George Kahn

George Kahn, pianist and composer, has been a major figure in Los Angeles’ jazz scene since the late 1990s. He recently released his sixth CD, “Cover Up!” Cover Up! was released by George Kahn’s Playing Records label. Kahn’s trio includes bassist Brian Bromberg, drummer Alex Acuna and occasional guests. This brilliant group of musicians interprets four popular originals, as well as some familiar and easily recognizable rock songs that are made into jazz. George Kahn says that people respond to songs they recognize. “Thinking about this, I realized that I had always wanted to create jazz versions for tunes one doesn’t hear in a jazz setting. Instead of performing ‘Stella By Starlight” or ‘Autumn Leaves, I decided it would be more fun to play songs I loved growing up, mostly from the late 1960s, early ’70s, and some newer tunes. I settled on songs from Cream, Pink Floyd and Bill Withers, along with John Mayer.” Kahn created arrangements that reimagined pop songs to be swinging and hip-jazz. Although ‘Sunshine Of Your Love was initially difficult, I found it to be very easy when I tried it out in the studio with Alex Acuna and Brian Bromberg. Comfortably Numb has an interesting and open chord progression which allows it to work well as a ballad. “Waiting On The World To Change” was my first encounter with the song. I fell in love with it and discovered that it was a gospel song, even though John Mayer doesn’t play it that way. We slowed it up, added some chord changes, and there it was.” Another unusual feature is the merging of Jerome Kern’s “Yesterdays” and Beatles “Yesterdays”. This allows listeners to be unsure which song is which. George Kahn George Kahn is an occasional player with Alex Acuna and Brian Bromberg. They formed the core of his previous CD “…Compared to What.” There is clearly a strong bond between them all. They were the first people I thought of when I was thinking about making a new album. They are great musicians and I enjoy playing with them. Bill Withers’ “Use Me,” features Courtney Lemmon, a young singer. My wife is a vocal teacher, and Courtney was one her students at Santa Monica High School eight years ago. She was also our babysitter once upon a time, and she had a great voice. She sang a song on my last CD, studied at The New School in New York, returned to Los Angeles a year ago, so it was an easy choice to be featured on Bill Withers’ song. George Kahn was born in New Rochelle in New York and began studying classical music when he was nine years old. As a Brandeis University Composition Major, he began to compose while in high school. He was also interested in improvisational music and studied the music of John Cage, Charles Ives and Karlheinz stockhausen. Although he was particularly influenced by John Coltrane’s Kulu Se Mama and other jazz music, he didn’t start exploring jazz until his final years at Brandeis. After graduation, he moved to California in 1976. He lived on Cape Cod for several years and did some gigs there. “I decided it was time to stop calling myself a musician and be one.” Kahn was an improvising New Age performer, studied arranging with Spud Murphy and performed in many settings. He formed the Playing Music label in the second half of 1990 and Sudhana Music Publishing. Six CDs have been released since then. Each of my albums has a variety of styles that are linked together by my playing and compositional style. My debut album Out of Time was my first. I wanted to go big and find my dream drummer, Billy Higgins. I convinced him to work on the project and he suggested Richard Reid as a bassist. After I got Billy, everything fell into place. Surprised to discover that he didn’t know how to read music, I was shocked. He was able to identify every song by the second time he tried. He was a man with the most amazing ears. Freedom Vessel features Kahn as a trio with Joe LaBarbera (bassist) and Joe LaBarbera (drummer). There are also guest spots for Bobby Rodriguez and Eric Marienthal, altoist and bassist. The pianist’s originals are the main focus. Midnight Brew features Kahn’s original working trio (with drummer M.B. and bassist Karl Vincent). Gordy is the core of stars such as Marienthal and Justo Almario as well as guitarist Larry Koonse and trumpeter Bobby Rodriguez. The Kahn/Bromberg/Acuna trio is featured on…Compared to What? for the first time, with Almario, Marienthal and John Fumo as well as guitarist Ira Ingber. The pianist says, “Naturally, I like to think each CD is stronger than its predecessor.” It’s like building blocks. Each new project builds on the one that came before. Keith Jarrett is known for his focus on not playing riffs or phrases constantly, but instead focusing on fluid improvisation. “That is my goal in my playing.” George Kahn performs regularly in Los Angeles, including an annual Jazz For The Homeless fundraiser, benefitting the charity People Assisting The Homeless (People Assisting The Homeless), and benefits for public schools music programs. He looks forward to returning to the road in the near future. My main goal is to share my music as widely as possible. There is so much life in West Coast Jazz. It’s viable and has the potential to grow. I deliberately selected songs that may appeal to John Mayer fans who have never heard jazz albums. They might also be interested in this CD because they are familiar with some of the songs. Cover Up! Cover Up! will open up more doors to this amazing music.” “Cover Up!” George Kahn’s best recording yet, it contains music that is hard to resist.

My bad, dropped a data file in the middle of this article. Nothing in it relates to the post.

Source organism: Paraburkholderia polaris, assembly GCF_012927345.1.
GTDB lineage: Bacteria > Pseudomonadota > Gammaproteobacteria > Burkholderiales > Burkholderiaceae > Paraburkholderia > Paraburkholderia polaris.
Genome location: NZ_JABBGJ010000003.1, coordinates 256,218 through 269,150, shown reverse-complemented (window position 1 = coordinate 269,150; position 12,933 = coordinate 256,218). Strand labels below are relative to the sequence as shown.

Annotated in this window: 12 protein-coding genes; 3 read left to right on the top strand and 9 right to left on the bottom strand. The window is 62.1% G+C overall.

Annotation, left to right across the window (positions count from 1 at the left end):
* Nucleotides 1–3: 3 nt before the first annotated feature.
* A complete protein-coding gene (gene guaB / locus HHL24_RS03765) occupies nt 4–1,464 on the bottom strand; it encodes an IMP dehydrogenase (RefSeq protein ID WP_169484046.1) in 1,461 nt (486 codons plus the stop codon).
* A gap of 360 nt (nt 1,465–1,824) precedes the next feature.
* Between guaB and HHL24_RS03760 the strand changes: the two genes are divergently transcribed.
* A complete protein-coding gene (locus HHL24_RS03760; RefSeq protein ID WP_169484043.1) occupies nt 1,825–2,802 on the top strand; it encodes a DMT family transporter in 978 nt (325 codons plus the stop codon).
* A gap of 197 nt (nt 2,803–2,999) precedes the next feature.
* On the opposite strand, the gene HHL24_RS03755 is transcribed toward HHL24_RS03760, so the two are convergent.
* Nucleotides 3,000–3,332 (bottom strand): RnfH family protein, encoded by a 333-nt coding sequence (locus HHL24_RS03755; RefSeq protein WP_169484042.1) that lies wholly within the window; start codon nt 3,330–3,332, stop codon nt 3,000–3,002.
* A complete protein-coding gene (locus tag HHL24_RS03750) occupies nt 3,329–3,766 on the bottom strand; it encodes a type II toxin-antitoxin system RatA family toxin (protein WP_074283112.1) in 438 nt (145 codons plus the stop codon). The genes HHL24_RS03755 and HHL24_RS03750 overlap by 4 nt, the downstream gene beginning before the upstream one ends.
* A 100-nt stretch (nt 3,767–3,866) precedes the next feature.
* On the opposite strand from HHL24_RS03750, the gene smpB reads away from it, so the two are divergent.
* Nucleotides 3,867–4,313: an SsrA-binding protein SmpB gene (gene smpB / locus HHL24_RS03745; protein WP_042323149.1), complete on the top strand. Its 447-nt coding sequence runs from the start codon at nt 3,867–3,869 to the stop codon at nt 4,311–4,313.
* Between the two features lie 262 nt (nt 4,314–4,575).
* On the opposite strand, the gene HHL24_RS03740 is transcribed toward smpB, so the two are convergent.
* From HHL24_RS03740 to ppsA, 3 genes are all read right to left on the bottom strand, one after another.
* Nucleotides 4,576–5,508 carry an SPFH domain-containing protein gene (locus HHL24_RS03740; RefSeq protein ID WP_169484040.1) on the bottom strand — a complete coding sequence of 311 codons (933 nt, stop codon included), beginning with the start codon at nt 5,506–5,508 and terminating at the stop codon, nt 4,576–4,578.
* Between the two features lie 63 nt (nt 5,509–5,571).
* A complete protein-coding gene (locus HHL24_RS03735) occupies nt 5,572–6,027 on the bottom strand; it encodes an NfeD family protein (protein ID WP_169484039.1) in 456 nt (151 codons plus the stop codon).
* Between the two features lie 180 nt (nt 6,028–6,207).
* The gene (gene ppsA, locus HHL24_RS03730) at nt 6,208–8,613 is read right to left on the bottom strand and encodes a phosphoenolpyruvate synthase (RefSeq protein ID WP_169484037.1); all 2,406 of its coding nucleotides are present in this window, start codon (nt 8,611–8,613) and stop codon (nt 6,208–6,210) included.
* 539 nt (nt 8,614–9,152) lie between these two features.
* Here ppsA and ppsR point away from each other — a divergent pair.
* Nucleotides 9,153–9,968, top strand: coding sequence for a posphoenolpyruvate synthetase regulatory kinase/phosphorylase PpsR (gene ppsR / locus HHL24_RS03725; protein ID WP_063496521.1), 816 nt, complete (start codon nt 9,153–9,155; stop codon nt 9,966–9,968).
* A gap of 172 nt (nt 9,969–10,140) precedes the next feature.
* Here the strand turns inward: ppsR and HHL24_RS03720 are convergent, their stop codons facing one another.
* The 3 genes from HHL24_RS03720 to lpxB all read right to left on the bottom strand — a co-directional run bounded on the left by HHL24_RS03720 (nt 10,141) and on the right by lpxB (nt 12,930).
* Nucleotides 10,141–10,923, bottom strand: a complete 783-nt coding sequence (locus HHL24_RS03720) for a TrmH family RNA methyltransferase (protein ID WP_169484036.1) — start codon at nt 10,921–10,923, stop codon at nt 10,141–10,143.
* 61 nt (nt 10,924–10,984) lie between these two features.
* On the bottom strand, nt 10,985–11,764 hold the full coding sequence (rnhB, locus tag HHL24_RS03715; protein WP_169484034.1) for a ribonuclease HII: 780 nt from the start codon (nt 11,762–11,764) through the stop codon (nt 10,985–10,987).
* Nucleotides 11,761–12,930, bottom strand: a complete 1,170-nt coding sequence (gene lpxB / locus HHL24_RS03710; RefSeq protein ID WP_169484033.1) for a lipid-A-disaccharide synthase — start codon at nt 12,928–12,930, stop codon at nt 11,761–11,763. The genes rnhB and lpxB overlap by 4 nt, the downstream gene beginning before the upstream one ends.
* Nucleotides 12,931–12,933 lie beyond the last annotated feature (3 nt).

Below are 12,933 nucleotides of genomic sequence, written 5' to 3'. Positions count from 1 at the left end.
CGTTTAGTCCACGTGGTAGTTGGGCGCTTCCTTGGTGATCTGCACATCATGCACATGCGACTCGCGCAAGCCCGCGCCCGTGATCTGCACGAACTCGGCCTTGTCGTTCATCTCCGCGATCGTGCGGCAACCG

Leave a Comment